A Fair Use Project for Australia: Copyright Law and Creative Freedom
Queensland University of Technology (QUT); Australian National University - ANU College of Law
September 1, 2010
Copyright Reporter, Vol. 28, No. 3, pp. 165-212, 2010
This essay provides a critical assessment of the Fair Use Project based at the Stanford Center for Internet and Society. In evaluating the efficacy of the Fair Use Project, it is worthwhile considering the litigation that the group has been involved in, and evaluating its performance. Part 1 outlines the history of the Stanford Center for Internet and Society, and the aims and objectives of the Fair Use Project. Part 2 considers the litigation in Shloss v. Sweeney over a biography concerning Lucia Joyce, the daughter of the avant-garde literary great, James Joyce. Part 3 examines the dispute over the Harry Potter Lexicon. Part 4 looks at the controversy over the Shepard Fairey poster of President Barack Obama, and the resulting debate with Associated Press. Part 5 of the essay considers the intervention of the Fair Use Project as an amicus curiae in the ‘Column case’. Part 6 explores the participation of the Fair Use Project as an amicus curiae in the litigation over 60 Years Later, an unauthorised literary sequel to J.D. Salinger’s The Catcher in the Rye. Part 7 of the essay investigates the role of the Fair Use project in disputes over copyright law and musical works. Part 8 investigates the role of the Fair Use Project as an advocate in disputes over copyright law, fair use, documentary films, and internet videos.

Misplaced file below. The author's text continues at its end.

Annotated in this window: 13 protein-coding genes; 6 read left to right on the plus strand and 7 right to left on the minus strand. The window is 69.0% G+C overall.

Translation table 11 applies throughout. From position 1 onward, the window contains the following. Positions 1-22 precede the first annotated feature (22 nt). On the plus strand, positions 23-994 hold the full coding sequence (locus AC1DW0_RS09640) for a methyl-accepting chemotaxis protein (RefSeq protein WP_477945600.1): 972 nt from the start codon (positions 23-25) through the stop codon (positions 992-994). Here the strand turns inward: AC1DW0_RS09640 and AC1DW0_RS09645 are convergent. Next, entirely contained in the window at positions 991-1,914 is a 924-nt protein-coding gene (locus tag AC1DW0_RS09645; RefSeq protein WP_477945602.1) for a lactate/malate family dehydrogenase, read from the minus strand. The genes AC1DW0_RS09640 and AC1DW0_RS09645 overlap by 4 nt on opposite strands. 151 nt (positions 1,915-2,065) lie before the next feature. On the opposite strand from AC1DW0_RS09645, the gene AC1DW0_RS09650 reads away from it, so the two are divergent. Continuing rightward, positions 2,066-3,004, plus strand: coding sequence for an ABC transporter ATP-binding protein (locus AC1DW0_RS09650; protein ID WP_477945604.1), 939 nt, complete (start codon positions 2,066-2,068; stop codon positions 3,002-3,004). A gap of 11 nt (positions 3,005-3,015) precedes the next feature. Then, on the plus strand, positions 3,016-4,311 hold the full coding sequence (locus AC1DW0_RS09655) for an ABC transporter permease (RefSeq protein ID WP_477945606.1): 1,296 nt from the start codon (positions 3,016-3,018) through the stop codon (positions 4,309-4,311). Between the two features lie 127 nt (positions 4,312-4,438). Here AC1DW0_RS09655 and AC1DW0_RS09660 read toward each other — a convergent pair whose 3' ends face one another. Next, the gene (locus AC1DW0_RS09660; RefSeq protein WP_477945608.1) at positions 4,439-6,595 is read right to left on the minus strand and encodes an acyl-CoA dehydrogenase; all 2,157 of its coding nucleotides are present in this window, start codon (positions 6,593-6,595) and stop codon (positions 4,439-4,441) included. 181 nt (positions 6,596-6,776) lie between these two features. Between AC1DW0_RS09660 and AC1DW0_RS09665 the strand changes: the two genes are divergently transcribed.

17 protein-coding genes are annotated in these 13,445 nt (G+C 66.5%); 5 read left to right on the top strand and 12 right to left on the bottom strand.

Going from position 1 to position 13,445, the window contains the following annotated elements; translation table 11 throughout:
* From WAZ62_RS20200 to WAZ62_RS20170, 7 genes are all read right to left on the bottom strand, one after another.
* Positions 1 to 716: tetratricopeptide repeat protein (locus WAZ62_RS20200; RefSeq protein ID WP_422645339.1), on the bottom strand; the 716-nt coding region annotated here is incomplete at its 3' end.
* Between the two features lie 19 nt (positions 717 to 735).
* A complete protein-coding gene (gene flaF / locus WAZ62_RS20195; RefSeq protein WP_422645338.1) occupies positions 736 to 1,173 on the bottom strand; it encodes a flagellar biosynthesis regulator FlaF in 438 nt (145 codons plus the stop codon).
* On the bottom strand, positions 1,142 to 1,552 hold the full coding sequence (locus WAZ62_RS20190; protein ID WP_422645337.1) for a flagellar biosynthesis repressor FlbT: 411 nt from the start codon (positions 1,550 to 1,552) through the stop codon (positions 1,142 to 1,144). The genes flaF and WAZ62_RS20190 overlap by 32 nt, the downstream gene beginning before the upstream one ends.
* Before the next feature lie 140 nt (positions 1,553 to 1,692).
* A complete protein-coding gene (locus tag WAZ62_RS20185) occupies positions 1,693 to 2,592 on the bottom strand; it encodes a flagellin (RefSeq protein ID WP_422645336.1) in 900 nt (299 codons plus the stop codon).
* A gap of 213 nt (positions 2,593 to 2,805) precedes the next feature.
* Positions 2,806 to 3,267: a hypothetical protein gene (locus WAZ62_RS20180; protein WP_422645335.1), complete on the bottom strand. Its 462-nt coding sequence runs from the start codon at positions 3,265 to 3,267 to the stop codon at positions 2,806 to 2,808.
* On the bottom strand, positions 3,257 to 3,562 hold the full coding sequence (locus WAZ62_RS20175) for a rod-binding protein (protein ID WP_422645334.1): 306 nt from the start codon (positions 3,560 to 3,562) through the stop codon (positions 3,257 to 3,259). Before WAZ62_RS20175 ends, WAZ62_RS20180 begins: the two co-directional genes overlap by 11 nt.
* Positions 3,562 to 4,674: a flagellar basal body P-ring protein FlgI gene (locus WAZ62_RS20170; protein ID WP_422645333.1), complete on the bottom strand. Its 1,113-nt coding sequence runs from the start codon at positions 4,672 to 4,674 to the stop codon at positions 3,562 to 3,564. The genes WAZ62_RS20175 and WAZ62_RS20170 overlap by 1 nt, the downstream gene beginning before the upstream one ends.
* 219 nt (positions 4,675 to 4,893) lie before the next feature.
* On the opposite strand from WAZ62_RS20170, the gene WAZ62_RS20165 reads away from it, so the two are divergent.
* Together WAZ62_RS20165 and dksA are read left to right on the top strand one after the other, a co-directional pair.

The conclusion has main three arguments. First, it contends that Australia should establish a Fair Use Project to support creative artists in litigation over copyright exceptions. Second, it maintains that Australia should adopt a flexible, open-ended defence of fair use, and draw upon the rich jurisprudence in the United States on the fair use doctrine. Finally, this paper argues that support should be given at an international level to the proposal for a Treaty on Access to Knowledge.
Number of Pages in PDF File: 61
Keywords: Copyright Law, Creative Freedom, The Defence of Fair Use, The Defence of Fair Dealing, Access to Knowledge
JEL Classification: 034, K41
Date posted: November 26, 2010 ; Last revised: February 8, 2013
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